nep-geo New Economics Papers
on Economic Geography
Issue of 2023‒07‒24
seven papers chosen by
Andreas Koch
Institut für Angewandte Wirtschaftsforschung

  1. Regional diversification and labour market upgrading: Local access to skill-related high-income jobs helps workers escaping low-wage employment By Zoltán Elekes; Rikard Eriksson; Anna Baranowska-Rataj
  2. The Future of EU Cohesion: Effects of the Twin Transition on Disparities across European Regions By Maucorps, Ambre; Römisch, Roman; Schwab, Thomas; Vujanovic, Nina
  3. Do regional innovation strategies meet societal challenges? A comparative analysis across regions in Belgium, Germany, Netherlands and Finland By Suarsana, Laura; Schneider, Tina; Warsewa, Günter
  4. Functional upgrading and downgrading in global value chains: Evidence from EU regions using a relatedness/complexity framework By Eduardo Hernandez-Rodriguez; Ron Boschma; Andrea Morrison; Xianjia Ye
  5. Accounting for the Duality of the Italian Economy By Jesús Fernández-Villaverde; Dario Laudati; Lee Ohanian; Vincenzo Quadrini
  6. Unpacking and Measuring Urban Complexity Evidence from amenities in Paris By Calum Robertson; Raphael Suire; Sylvain Dejean
  7. The Births of New Private-owned Enterprises in an Environment of State-owned Enterprises By Zhao, Zhong; Zheng, Liang

  1. By: Zoltán Elekes (Centre for Economic and Regional Studies, Umeå University); Rikard Eriksson (Umeå University); Anna Baranowska-Rataj (Umeå University)
    Abstract: This paper investigates how the evolution of local labour market structure enables or constrains workers as regards escaping low-wage jobs. Drawing on the network-based approach of evolutionary economic geography, we employ a detailed individual-level panel dataset to construct skill-relatedness networks for 72 functional labour market regions in Sweden. Subsequent fixed-effect panel regressions indicate that increasing density of skill-related high-income jobs within a region is conducive to low-wage workers moving to better-paid jobs, hence facilitating labour market upgrading through diversification. While metropolitan regions offer a premium for this relationship, it also holds for smaller regions, and across various worker characteristics.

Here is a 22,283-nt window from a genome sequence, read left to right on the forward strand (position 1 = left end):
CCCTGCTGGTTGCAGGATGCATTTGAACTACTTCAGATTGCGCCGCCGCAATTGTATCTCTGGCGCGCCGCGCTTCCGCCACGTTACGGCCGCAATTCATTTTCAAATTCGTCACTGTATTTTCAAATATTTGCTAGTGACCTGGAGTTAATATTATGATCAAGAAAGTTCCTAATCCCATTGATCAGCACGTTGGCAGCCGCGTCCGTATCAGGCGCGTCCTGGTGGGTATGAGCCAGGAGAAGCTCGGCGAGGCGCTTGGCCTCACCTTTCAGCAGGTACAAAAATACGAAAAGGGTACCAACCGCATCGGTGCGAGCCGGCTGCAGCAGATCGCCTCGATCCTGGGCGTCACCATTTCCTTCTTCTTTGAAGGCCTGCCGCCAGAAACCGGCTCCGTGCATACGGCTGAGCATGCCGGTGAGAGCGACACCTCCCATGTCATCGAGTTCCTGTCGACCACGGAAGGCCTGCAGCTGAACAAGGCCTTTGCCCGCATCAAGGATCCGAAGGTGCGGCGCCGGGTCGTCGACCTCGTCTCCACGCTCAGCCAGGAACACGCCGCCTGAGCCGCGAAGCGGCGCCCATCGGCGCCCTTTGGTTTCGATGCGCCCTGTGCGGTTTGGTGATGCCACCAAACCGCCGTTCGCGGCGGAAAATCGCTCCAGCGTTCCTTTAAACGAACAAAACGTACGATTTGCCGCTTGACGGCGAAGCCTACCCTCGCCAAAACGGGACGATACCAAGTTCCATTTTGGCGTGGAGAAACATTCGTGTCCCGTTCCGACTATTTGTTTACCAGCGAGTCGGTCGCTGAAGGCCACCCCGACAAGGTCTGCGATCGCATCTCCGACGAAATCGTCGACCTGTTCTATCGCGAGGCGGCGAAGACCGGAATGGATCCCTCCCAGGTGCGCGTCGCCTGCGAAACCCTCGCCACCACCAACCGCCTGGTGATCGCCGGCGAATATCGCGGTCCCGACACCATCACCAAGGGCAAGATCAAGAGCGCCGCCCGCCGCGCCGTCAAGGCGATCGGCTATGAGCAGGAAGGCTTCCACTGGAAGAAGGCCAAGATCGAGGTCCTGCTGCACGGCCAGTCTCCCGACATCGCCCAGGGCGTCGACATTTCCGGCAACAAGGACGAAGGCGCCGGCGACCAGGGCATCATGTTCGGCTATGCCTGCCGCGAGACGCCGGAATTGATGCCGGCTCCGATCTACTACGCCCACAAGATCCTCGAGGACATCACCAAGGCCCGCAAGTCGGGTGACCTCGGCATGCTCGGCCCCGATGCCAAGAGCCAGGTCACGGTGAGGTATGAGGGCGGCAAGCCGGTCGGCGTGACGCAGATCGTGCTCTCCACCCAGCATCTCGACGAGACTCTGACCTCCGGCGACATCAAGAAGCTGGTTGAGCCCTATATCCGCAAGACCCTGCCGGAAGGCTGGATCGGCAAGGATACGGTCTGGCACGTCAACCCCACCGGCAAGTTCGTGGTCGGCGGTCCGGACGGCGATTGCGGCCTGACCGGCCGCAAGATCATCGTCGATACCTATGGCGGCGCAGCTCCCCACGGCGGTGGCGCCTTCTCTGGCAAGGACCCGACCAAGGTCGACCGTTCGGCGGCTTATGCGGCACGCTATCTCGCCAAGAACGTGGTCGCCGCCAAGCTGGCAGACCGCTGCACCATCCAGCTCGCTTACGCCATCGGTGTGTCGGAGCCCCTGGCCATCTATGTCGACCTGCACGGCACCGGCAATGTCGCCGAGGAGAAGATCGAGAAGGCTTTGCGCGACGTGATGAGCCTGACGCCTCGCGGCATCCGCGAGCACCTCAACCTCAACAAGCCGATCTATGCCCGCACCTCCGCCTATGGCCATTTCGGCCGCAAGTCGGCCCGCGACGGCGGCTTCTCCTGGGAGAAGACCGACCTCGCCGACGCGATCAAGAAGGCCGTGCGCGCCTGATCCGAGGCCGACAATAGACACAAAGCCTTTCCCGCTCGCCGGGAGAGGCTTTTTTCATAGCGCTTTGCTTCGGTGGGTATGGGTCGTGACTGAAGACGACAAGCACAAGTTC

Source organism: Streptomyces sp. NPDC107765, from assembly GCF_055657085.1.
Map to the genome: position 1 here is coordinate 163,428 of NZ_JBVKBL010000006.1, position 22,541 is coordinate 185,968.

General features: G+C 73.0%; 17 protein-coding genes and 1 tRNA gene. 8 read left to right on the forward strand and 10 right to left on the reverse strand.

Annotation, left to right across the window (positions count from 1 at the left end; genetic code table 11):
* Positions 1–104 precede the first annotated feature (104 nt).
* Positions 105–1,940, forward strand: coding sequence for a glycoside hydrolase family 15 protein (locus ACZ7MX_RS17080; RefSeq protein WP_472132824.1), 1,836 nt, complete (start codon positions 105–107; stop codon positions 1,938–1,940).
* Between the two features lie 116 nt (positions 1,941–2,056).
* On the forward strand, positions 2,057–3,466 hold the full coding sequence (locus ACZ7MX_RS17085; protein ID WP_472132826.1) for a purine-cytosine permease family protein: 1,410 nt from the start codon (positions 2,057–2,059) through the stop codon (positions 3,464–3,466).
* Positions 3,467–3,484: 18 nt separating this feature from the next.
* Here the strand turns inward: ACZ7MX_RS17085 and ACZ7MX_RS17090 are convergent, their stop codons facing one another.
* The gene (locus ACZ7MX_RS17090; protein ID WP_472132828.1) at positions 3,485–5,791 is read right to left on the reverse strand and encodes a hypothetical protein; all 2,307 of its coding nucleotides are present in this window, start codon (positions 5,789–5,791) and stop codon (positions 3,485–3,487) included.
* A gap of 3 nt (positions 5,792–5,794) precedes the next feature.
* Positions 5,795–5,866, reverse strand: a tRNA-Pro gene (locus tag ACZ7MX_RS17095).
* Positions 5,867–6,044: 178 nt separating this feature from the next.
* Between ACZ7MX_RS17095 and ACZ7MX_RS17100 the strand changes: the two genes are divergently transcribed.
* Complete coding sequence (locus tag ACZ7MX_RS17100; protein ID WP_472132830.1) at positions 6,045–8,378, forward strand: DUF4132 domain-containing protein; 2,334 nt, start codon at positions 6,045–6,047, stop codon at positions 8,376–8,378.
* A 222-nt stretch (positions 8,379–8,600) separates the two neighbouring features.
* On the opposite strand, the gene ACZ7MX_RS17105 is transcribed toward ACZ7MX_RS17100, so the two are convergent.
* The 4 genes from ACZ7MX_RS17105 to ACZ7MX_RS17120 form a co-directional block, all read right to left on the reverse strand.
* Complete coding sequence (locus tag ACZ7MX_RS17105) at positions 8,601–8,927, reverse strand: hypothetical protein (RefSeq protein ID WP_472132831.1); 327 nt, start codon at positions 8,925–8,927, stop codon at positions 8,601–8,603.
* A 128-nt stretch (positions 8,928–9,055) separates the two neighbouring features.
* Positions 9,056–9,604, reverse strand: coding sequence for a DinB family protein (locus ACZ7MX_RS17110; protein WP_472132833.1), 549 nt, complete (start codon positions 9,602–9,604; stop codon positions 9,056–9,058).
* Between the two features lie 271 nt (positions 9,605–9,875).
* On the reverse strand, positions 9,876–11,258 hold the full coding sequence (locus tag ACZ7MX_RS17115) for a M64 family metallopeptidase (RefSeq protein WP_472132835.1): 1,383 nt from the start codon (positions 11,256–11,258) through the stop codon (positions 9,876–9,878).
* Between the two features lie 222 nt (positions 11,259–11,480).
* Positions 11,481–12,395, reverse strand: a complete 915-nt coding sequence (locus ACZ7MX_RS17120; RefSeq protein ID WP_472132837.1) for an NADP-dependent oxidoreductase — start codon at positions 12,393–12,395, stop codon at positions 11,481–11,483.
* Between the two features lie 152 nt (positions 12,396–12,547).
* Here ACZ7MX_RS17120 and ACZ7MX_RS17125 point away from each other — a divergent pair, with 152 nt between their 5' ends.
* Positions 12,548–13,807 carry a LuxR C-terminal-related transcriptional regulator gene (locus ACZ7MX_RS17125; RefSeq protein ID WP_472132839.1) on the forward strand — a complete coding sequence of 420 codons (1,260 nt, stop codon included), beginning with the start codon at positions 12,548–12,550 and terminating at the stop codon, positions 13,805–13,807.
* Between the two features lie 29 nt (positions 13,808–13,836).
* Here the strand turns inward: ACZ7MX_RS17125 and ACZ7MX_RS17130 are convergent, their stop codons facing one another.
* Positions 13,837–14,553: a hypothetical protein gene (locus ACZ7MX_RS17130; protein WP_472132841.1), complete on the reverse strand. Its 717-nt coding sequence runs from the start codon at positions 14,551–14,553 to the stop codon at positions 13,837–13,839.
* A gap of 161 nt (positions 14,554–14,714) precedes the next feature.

Keywords: skill-relatedness network; local labour market; low-wage workers; diversification and structural change; relatedness density
    JEL: J21 J31 R11 R23
    Date: 2023–06
  2. By: Maucorps, Ambre; Römisch, Roman; Schwab, Thomas; Vujanovic, Nina
    Abstract: Closing the prosperity gap between regions has always been a key political aspiration of the European Union – and cohesion policy is the primary means to achieve that goal. Europe is currently undergoing a digital and green transition that is drastically changing the way its economy works. How well prepared are regions to capitalise on the twin transition? And what impact will it have on regional cohesion in Europe? Our study finds that greening and digitalising the economy will likely widen the gap between rich and poor regions in Europe.
    Keywords: Europe; European Union; Cohesion; Regional Development
    JEL: H54 O18 R11
    Date: 2022–10–12
  3. By: Suarsana, Laura; Schneider, Tina; Warsewa, Günter